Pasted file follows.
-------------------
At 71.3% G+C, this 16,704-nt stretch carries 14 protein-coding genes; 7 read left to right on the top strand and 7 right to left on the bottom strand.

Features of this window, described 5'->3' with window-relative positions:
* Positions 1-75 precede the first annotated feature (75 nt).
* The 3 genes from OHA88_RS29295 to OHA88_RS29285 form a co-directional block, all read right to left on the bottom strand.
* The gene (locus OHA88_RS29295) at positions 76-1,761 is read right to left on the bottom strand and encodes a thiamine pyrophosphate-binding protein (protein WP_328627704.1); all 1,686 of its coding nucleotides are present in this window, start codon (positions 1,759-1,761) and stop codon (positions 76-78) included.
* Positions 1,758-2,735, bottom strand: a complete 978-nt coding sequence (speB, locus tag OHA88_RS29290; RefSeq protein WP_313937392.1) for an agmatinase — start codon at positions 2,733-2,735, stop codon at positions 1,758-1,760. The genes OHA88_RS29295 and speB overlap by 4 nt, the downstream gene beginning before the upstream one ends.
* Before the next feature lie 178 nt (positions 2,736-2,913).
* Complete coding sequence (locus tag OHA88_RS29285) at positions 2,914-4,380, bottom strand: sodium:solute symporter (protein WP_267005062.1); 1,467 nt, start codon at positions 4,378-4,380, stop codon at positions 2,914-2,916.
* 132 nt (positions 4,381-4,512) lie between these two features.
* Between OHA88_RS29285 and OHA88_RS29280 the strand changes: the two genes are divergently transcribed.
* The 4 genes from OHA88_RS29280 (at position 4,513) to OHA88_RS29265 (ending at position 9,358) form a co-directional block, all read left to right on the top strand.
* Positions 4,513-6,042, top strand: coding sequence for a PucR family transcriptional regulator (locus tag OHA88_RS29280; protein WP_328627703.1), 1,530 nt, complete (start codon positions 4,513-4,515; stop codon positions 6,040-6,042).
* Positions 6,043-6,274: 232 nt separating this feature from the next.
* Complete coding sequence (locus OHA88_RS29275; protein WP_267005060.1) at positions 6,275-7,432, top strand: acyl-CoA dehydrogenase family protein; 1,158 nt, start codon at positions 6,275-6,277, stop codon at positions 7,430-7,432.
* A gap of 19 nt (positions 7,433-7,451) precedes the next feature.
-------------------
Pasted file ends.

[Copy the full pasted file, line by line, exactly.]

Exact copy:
At 71.3% G+C, this 16,704-nt stretch carries 14 protein-coding genes; 7 read left to right on the top strand and 7 right to left on the bottom strand.

Features of this window, described 5'->3' with window-relative positions:
* Positions 1-75 precede the first annotated feature (75 nt).
* The 3 genes from OHA88_RS29295 to OHA88_RS29285 form a co-directional block, all read right to left on the bottom strand.
* The gene (locus OHA88_RS29295) at positions 76-1,761 is read right to left on the bottom strand and encodes a thiamine pyrophosphate-binding protein (protein WP_328627704.1); all 1,686 of its coding nucleotides are present in this window, start codon (positions 1,759-1,761) and stop codon (positions 76-78) included.
* Positions 1,758-2,735, bottom strand: a complete 978-nt coding sequence (speB, locus tag OHA88_RS29290; RefSeq protein WP_313937392.1) for an agmatinase — start codon at positions 2,733-2,735, stop codon at positions 1,758-1,760. The genes OHA88_RS29295 and speB overlap by 4 nt, the downstream gene beginning before the upstream one ends.
* Before the next feature lie 178 nt (positions 2,736-2,913).
* Complete coding sequence (locus tag OHA88_RS29285) at positions 2,914-4,380, bottom strand: sodium:solute symporter (protein WP_267005062.1); 1,467 nt, start codon at positions 4,378-4,380, stop codon at positions 2,914-2,916.
* 132 nt (positions 4,381-4,512) lie between these two features.
* Between OHA88_RS29285 and OHA88_RS29280 the strand changes: the two genes are divergently transcribed.
* The 4 genes from OHA88_RS29280 (at position 4,513) to OHA88_RS29265 (ending at position 9,358) form a co-directional block, all read left to right on the top strand.
* Positions 4,513-6,042, top strand: coding sequence for a PucR family transcriptional regulator (locus tag OHA88_RS29280; protein WP_328627703.1), 1,530 nt, complete (start codon positions 4,513-4,515; stop codon positions 6,040-6,042).
* Positions 6,043-6,274: 232 nt separating this feature from the next.
* Complete coding sequence (locus OHA88_RS29275; protein WP_267005060.1) at positions 6,275-7,432, top strand: acyl-CoA dehydrogenase family protein; 1,158 nt, start codon at positions 6,275-6,277, stop codon at positions 7,430-7,432.
* A gap of 19 nt (positions 7,433-7,451) precedes the next feature.